Increasing Balance Of payments Imbalance: Nepal’s Critical Concern_

The adverse effects of Covid 19 on the national economy have been largely ignored.

Oct. 1, 2021, 11:51 p.m.

Demand for the Nepali workers and overseas products has fallen sharply as the spread of Covid 19 has increased globally. On the other hand, Nepal's imports are increasing. This is the result of a negative balance of payments trend. In general, Nepal's balance of payments over the past two decades has seen no negative trend due to the inflow of remittances from other destinations, including the Gulf and Malaysia.

A white paper presented by the new coalition government a few months ago also painted a bleak picture of the national economy. The adverse effects of Covid 19 on the national economy have been largely ignored. However, those who are looking at Nepal's trade scenario see the current scenario as natural, pointing to Nepal's growing trade deficit with various countries due to the shortage of manufactured goods for export. Tourism and remittances are the two major sectors that contribute to the balance of payments in favor of Nepal. In the aftermath of the epidemic, both areas have seen their incomes plummet. According to the trade data of the customs department, the country's trade deficit increased by 12.4 percent and higher growth in imports increased the trade deficit.

Balance of payments and balance of trade status

Overall, balance of payments refers to the state of monetary transactions of any one country with other countries in the world. Suppose that individual citizens of Nepal, industrialists or the government conducted monetary transactions worth Rs. 10 billion with other countries of the world through loans and grants. However, citizens, industrialists or governments of other countries of the world transacted a total of Rs 10.5 billion with Nepal. The difference between such transactions is called balance of payments. Here, the balance of payments of Rs 500 million for Nepal looks negative.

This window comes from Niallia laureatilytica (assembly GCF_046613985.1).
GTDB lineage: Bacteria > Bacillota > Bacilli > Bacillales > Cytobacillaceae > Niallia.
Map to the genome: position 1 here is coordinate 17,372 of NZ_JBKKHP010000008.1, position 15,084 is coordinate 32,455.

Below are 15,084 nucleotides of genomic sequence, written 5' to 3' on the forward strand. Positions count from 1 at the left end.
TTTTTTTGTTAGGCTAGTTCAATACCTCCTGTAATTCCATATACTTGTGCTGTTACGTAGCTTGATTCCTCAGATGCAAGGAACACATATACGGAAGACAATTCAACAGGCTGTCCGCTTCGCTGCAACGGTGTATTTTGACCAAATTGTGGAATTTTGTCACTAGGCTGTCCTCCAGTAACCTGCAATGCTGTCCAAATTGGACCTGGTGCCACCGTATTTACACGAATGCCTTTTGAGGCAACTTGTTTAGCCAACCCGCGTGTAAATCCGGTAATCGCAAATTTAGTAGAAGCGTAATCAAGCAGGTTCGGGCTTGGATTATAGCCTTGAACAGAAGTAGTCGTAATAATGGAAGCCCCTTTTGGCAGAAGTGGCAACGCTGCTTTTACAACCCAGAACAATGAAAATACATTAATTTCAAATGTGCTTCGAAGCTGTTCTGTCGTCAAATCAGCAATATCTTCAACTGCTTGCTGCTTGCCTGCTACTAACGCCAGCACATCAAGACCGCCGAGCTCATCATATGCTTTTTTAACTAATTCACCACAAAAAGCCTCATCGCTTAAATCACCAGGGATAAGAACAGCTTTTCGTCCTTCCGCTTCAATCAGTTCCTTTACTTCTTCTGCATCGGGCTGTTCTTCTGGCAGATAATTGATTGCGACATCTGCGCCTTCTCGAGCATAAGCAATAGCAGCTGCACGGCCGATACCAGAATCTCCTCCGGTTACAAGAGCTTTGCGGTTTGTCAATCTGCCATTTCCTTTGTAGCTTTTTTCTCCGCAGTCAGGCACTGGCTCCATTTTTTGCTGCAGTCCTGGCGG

Balance of payments is also called balance of payments status in another language. In a poor country like Nepal, the balance of payments is often negative. Large exporting countries such as the United States and China generally have a positive balance of payments. The balance of payments indicates the savings and deficits of the country's monetary position. When the country's exports exceed its imports, the balance of payments is saved (positive). The balance of payments needs to be calculated because it: The balance of payments depicts the financial and economic condition of the country. The balance of payments depicts the state of one's country's currency (whether the value of the currency is strengthening or declining). In addition, the balance of payments helps the government determine fiscal and trade policy. Recently, the government has made arrangements for departures for trips to the Gulf, SAARC, Malaysia and Thailand based on a minimum of US 250 or equivalent foreign exchange proof. In addition, the Department of Immigration has stated that US Dollar 500 has been set aside forindividual visiting the country. Earlier, there was a limit of one thousand dollars for foreign travel. Two thousand and five hundred dollars has been established by reversing the decision of the Home Minister level of 2076 BS. In the Immigration Procedure-2065, when going on a foreign trip, one had to go with proof of foreign exchange of USD 500 or its equivalent. Earlier, all banks and financial institutions were provided with the facility, but the new system has provided co-operative facility only in class A banks. After leaving Nepal for UAE and other countries on tourist visas and abusing their visas as workers, the government had decided at the Home Minister level in 2076 BS to increase the amount from five hundred dollars to one thousand dollars. In this way, there was no legal obligation, the employer company would not take responsibility and the problem of Nepalis being stranded abroad had increased. Following the decision, the policy of submitting proof of exchange of US dollar or equivalent foreign currency has been amended. According to the amendment, those leaving Bahrain, Kuwait, Amman, Qatar, Saudi Arabia, the United Arab Emirates (UAE), Malaysia and Thailand must have at least US dollar 250 or equivalent foreign exchange proof, while those leaving other countries have 500 US dollar. . It would be easier to regulate foreign currency by exchanging foreign currency with a class A bank approved by the Nepal Rastra Bank. With the recent decision of the government, it has become easier for the middle class to travel abroad for a short period of time. However, in the case of citizens who travel abroad for a long period of time, it is seen that if the dollar set by the government is less or insufficient, there will be inconvenience and shortage. It is understood that the government has changed the immigration procedure by changing the arrangement that allows Nepali citizens to go abroad with 500 US dollars as the foreign trade is under pressure due to increasing trade deficit and declining foreign exchange.